Btw, it doesn't seem very educational for you to be using your buddy's equation without knowing how it was derived. How about you post your own attempt to derive it?
 
  • #7
I asked two other questions: what number do you get and what is the correct number?
Btw, it doesn't seem very educational for you to be using your buddy's equation without knowing how it was derived. How about you post your own attempt to derive it?
I know it isn't very educational but it isn't going to be on the test and I really don't understand how he did it. I got 9.56 as the answer but that isn't it, and we all did it with my numbers about three different times and got that each time. I don't know what the right answer is, or I wouldn't be asking here. I have like 4 hours to get this submitted and still have to study everything.
 
  • #8
haruspex
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I know it isn't very educational but it isn't going to be on the test and I really don't understand how he did it. I got 9.56 as the answer but that isn't it, and we all did it with my numbers about three different times and got that each time. I don't know what the right answer is, or I wouldn't be asking here. I have like 4 hours to get this submitted and still have to study everything.
The equation you posted is flat wrong. It makes no sense since the answer must be proportional to the mass. I also suspect that you have omitted parentheses. It reads F=-cos45-sin45μ+(((weight*μ*cos(45))/.5)-cos45, which simplifies to F=-2cos45 - μ sin45 + 2*weight*μ*cos45. That calculates as 4.27, not 9.56 or 9.96.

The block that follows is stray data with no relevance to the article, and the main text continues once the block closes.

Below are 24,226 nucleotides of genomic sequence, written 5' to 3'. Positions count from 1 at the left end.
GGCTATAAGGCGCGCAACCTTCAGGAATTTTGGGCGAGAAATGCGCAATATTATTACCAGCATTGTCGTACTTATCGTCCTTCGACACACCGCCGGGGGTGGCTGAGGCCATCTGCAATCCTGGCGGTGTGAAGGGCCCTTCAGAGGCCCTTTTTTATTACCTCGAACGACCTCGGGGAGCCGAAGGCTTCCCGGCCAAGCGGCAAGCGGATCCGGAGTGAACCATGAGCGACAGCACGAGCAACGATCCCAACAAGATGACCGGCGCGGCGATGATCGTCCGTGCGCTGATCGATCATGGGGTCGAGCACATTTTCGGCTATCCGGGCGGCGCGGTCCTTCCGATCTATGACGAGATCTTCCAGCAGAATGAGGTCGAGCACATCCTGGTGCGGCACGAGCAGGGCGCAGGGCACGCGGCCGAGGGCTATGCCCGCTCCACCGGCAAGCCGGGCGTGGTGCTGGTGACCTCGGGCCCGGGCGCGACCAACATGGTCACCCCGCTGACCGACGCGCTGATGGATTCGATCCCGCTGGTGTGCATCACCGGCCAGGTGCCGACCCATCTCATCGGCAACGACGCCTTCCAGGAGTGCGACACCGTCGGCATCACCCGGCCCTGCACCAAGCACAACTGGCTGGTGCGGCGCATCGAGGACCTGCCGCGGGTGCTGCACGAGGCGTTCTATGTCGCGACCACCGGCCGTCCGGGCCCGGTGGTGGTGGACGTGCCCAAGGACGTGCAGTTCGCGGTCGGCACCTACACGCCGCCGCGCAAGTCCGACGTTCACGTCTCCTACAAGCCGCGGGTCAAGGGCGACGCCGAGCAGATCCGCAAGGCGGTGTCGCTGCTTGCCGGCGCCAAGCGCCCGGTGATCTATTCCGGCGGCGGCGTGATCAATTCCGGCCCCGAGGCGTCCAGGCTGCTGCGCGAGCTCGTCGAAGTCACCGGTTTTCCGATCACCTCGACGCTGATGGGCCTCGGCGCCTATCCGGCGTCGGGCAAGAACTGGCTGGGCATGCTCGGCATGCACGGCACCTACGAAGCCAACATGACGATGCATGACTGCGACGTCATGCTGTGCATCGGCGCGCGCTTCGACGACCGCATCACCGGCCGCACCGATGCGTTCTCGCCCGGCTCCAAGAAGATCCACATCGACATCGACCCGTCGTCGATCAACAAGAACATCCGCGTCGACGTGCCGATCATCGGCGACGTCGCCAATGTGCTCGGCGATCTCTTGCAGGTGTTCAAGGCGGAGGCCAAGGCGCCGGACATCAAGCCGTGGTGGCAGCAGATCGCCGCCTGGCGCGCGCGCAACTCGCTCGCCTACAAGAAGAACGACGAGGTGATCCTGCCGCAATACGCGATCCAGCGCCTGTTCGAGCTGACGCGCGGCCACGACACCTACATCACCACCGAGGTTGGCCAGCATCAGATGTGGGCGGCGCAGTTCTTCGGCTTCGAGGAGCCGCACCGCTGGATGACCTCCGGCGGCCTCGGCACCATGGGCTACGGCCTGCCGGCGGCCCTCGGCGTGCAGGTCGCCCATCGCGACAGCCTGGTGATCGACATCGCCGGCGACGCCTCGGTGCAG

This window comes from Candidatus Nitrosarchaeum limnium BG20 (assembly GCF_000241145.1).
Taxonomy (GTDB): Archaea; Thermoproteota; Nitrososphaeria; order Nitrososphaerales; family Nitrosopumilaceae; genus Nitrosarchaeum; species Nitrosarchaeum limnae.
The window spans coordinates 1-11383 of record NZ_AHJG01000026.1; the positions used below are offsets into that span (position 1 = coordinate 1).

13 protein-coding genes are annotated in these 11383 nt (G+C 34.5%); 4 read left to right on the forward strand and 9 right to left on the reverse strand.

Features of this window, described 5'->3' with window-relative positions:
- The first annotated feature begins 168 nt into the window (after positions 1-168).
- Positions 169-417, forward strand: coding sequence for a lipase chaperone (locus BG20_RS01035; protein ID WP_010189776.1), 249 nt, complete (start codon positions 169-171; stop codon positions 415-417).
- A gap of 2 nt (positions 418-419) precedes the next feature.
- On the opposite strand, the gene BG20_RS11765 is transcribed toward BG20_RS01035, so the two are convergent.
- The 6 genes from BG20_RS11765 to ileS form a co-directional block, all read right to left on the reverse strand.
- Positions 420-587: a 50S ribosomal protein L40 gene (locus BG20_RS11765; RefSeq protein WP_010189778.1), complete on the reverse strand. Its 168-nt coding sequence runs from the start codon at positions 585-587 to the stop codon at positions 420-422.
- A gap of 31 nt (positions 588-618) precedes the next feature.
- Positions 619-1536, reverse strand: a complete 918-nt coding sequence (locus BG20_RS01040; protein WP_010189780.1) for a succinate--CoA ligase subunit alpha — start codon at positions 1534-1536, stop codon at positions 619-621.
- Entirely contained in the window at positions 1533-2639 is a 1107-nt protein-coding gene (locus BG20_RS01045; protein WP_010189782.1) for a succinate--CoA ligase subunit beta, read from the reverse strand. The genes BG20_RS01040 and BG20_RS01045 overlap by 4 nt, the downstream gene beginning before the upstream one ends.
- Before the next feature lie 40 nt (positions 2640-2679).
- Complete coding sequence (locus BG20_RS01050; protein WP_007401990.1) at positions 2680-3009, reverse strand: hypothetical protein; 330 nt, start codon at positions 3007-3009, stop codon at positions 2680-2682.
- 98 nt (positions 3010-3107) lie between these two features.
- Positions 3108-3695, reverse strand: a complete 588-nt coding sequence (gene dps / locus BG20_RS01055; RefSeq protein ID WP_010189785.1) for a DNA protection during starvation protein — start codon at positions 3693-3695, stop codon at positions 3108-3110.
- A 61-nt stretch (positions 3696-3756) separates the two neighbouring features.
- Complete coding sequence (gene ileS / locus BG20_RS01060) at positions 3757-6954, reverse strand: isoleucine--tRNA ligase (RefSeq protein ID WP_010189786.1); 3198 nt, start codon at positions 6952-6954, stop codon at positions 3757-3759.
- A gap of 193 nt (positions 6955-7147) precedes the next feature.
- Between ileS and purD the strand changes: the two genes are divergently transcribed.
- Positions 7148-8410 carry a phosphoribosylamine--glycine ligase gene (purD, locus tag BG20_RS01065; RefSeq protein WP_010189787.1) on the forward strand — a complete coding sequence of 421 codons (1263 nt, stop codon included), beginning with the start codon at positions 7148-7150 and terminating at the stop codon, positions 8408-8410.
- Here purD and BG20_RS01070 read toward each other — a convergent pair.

I'm sorry you're under time pressure, but my aim (and the principle behind this forum) is to help you understand the physics, not merely pass tests.
 
  • #9
The equation you posted is flat wrong. It makes no sense since the answer must be proportional to the mass. I also suspect that you have omitted parentheses. It reads F=-cos45-sin45μ+(((weight*μ*cos(45))/.5)-cos45, which simplifies to F=-2cos45 - μ sin45 + 2*weight*μ*cos45. That calculates as 4.27, not 9.56 or 9.96.
I'm sorry you're under time pressure, but my aim (and the principle behind this forum) is to help you understand the physics, not merely pass tests.